Industrial depression doesn’t get more depressing than in “C’est deja l’ete” (literally, “It’s Already Summer”), an undisciplined debut feature by writer-director Martijn Maria Smits. Shooting in the locale (Seraing, Belgium) where the Dardenne brothers lense most of their pics, Smits lacks the sense of urgency the siblings bring to their working-class stories, turning this tale of a fragmented family headed toward oblivion into another perversely voyeuristic look at society’s underbelly. With too many similar items around, it’s likely only smaller fests will express interest.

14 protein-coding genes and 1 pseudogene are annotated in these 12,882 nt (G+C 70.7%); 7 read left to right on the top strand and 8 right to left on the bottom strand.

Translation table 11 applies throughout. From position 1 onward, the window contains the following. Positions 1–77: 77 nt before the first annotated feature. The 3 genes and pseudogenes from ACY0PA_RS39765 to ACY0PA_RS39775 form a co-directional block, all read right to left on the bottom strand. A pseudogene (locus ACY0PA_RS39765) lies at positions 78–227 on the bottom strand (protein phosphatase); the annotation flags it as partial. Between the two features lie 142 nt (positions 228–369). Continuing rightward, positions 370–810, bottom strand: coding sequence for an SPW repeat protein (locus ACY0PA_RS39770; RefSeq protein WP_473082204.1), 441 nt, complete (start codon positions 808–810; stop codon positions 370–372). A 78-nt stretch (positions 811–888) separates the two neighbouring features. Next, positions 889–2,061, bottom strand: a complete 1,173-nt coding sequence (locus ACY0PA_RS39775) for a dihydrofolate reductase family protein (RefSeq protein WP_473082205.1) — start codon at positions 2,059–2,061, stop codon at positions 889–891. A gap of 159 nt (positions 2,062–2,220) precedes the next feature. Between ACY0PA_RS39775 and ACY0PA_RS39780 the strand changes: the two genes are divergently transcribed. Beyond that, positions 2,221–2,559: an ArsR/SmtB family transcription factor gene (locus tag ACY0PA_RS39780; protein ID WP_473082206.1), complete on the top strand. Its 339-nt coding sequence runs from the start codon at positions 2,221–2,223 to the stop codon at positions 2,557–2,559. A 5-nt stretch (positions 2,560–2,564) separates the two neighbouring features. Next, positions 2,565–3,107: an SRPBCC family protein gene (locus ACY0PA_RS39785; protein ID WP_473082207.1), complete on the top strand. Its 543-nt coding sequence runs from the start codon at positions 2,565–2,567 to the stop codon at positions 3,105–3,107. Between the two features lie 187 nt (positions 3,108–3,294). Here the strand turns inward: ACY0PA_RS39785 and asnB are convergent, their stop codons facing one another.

First half-hour alternates grainy images of seedy industrial landscapes with establishing scenes of Benjamin (Benjamin Willem), 14, older sis Marie (Julie Anson) and dad Jean (Patrick Descamps). Jean’s wife did a runner, and now the family is teetering: Benjamin prefers petty vandalism to school, Marie barely knows what to do with her infant, and Jean pretends he’s still employed at the factory. When Benjamin steals a gun from an unlocked car’s glove compartment, disaster is inevitable. Aimless scenes of Jean drinking at a pub, or of soccer players after a game, offer texture without focus. Too often, a shaky camera signals gritty realism.